Published Jun 23, 2016Hot Hot Heat should be well into the reunion phase of their career. Instead, though, the Vancouver quartet emerged from hibernation to announce that their latest self-titled record, out Friday (June 24) Culvert Music, will actually be their last.
"It seemed like that was the direction we were going anyway," frontman Steve Bays tells Exclaim!
Their last album was 2010's Future Breeds, and band members have busied themselves with other projects in the years since. "The band felt like it was over, so let's make that a cool positive thing."
While Bays maintains that everyone remains on good terms, he says that he personally was "burned out on making music after that many years of the band format," singling out the promotional commitments that come with an album release. "I want to wake up and work on something new every day."
The band will at least be going out on a high. Hearkening back to the Make Up the Breakdown/Elevator days, Hot Hot Heat feels like a natural progression — one that finds the band embracing their pop instincts.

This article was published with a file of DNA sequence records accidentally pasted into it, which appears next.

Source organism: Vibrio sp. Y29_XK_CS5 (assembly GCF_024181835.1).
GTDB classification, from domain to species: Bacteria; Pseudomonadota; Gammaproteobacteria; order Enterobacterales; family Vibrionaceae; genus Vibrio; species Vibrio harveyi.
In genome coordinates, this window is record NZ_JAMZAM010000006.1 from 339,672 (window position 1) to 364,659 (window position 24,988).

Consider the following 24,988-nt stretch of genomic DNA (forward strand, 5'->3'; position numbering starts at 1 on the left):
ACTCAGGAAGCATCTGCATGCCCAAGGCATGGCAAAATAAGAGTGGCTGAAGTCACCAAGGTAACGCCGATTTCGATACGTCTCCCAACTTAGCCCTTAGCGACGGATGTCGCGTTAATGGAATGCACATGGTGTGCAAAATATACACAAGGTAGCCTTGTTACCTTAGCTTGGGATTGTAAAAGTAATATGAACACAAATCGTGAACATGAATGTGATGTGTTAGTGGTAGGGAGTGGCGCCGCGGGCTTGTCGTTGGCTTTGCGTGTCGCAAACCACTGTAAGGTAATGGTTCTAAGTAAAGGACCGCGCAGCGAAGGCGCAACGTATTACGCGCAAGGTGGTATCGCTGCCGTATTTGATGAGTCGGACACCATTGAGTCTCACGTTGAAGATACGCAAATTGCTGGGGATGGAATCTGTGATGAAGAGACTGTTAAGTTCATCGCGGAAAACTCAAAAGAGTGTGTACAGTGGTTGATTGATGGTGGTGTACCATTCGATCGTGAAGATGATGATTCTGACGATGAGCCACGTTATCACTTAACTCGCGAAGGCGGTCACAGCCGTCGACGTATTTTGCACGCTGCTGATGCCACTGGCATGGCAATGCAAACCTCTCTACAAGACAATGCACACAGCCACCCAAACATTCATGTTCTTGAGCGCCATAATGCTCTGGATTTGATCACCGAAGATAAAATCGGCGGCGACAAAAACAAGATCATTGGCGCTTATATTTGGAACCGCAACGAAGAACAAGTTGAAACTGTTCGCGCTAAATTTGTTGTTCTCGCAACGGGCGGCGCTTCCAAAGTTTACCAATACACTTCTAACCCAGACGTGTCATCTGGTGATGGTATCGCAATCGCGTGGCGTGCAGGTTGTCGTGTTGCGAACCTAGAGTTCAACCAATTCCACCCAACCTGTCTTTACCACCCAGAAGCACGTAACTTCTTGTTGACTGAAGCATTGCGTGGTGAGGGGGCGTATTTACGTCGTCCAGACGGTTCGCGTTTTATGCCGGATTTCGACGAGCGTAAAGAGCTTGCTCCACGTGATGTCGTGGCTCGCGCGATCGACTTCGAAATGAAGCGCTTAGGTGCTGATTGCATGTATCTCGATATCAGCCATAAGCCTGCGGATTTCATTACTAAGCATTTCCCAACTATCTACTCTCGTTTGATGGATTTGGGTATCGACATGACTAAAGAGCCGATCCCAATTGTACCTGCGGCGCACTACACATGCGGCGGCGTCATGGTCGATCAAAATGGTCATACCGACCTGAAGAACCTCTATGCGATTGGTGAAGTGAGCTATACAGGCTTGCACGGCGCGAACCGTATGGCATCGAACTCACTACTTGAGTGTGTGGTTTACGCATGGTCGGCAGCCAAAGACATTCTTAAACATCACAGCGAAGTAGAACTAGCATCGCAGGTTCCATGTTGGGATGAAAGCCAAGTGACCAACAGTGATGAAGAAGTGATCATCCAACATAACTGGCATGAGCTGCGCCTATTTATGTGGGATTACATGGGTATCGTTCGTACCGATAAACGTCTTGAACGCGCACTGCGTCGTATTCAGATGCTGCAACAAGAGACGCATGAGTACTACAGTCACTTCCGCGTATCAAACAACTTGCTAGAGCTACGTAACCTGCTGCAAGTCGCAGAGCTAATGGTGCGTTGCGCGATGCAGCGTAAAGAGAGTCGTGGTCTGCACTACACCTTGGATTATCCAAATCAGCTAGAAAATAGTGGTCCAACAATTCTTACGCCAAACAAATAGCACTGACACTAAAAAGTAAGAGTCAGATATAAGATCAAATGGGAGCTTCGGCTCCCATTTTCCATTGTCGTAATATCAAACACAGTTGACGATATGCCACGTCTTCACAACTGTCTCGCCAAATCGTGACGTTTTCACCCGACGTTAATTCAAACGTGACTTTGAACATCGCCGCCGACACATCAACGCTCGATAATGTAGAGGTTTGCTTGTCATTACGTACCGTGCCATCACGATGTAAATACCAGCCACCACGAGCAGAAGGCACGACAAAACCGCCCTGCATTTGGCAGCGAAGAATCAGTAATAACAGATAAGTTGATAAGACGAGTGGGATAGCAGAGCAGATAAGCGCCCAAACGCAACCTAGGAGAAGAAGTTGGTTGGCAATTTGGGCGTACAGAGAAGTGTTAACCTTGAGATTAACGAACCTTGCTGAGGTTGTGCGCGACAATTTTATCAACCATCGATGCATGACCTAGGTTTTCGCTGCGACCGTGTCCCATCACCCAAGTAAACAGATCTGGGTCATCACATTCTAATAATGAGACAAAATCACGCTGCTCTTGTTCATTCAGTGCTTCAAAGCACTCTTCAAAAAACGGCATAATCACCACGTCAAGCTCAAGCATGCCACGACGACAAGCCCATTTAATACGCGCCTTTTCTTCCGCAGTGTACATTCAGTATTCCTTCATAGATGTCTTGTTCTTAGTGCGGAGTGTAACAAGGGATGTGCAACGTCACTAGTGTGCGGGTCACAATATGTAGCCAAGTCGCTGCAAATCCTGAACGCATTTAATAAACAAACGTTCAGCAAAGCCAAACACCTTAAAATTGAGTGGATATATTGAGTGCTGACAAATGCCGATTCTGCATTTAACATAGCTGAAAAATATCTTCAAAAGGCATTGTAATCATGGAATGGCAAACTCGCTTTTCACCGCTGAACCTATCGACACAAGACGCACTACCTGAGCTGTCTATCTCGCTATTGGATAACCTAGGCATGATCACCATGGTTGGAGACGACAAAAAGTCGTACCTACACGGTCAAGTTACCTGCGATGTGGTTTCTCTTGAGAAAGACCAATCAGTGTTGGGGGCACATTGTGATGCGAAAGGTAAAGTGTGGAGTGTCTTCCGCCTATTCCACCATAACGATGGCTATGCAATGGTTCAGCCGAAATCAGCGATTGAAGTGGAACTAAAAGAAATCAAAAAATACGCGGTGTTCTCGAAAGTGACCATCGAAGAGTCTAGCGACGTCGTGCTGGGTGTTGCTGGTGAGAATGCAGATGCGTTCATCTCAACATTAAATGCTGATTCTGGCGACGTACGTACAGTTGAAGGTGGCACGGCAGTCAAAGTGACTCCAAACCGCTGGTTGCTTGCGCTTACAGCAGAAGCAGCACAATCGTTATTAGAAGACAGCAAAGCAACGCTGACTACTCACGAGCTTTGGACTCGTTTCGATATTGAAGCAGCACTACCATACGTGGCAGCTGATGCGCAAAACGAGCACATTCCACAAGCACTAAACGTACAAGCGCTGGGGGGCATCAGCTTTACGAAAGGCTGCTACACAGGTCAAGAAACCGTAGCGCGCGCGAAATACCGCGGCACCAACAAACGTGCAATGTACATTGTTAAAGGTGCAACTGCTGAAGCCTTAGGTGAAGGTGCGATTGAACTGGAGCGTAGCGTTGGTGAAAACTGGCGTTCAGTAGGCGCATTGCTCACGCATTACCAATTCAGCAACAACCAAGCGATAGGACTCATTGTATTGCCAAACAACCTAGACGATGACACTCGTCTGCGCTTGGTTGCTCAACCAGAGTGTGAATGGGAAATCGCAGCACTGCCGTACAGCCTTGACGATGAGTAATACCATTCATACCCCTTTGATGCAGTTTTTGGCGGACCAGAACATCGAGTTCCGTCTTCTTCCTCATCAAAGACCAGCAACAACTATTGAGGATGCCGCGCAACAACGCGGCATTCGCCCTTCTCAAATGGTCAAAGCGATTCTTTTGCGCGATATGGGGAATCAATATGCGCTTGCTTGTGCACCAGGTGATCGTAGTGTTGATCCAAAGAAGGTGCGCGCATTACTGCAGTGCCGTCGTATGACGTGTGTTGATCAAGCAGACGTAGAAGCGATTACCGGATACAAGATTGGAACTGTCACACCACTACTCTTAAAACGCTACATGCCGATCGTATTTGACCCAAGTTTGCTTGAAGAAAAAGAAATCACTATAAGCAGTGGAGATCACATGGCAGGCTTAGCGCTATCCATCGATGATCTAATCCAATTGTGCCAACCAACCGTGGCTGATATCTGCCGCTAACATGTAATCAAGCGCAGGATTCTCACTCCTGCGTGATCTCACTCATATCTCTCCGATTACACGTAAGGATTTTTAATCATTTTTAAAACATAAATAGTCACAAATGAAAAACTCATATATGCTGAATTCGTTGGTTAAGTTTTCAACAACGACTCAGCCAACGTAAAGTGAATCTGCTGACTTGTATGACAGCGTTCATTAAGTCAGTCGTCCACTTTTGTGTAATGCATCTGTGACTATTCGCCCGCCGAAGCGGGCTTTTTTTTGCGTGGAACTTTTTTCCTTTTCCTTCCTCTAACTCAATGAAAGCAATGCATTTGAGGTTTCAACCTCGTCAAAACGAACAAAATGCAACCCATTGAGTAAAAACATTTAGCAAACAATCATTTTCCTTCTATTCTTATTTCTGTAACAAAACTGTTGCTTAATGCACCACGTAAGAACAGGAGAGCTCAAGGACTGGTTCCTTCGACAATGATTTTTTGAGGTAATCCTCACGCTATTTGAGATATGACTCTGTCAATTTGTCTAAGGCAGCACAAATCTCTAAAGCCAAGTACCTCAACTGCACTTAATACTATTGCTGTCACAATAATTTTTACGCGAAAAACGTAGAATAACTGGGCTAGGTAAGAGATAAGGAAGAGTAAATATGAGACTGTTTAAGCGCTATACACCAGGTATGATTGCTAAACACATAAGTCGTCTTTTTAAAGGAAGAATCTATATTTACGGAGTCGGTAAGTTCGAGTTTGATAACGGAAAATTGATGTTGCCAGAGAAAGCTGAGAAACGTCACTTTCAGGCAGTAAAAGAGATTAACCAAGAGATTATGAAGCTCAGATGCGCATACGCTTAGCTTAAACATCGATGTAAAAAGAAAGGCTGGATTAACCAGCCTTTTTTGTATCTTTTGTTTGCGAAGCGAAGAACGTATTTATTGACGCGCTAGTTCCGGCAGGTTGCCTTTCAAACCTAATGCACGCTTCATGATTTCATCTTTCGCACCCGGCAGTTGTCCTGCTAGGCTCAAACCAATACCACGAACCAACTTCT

"I wanted to make a record that I would listen to now. I didn't think too much about the band's image or message," Bays says. "I just wanted some catchy songs that were fat and dirty."
The songs themselves were written between 2011 and 2014 and were recorded twice: first, the band tried to capture them in a similar way to how he and bass player Parker Bossley made their Fur Trade album, which Bays describes as "a production experiment. It was good for the songwriting process, but it didn't feel like a Hot Hot Heat record."
They tried again after Bays, Ryan Dahle and Hawksley Workman made their debut as Mounties. Recording with Dahle, whose studio is next door to Bays', Hot Hot Heat knocked out the tracks in short order while Bays mixed it himself.
The band currently have no plans to support the album, though the idea of a Make Up the Breakdown-themed tour was jokingly batted around after former members Dante DeCaro and Dustin Hawthorne jammed out the record for fun.
Asked what he sees as Hot Hot Heat's legacy, Bays says that he enjoys hearing from peers, like the Killers' Brandon Flowers, that Hot Hot Heat's music was an early inspiration. He also notes that when the band started in 1999, the term "indie rock" — a genre into which they were regularly slotted — meant a lot of different things to a lot of different people.
"Now there's a recipe," he says. "I'm grateful to have come out at the beginning of that and maybe played a role in shaping in. Possibly. Without sounding like a dick."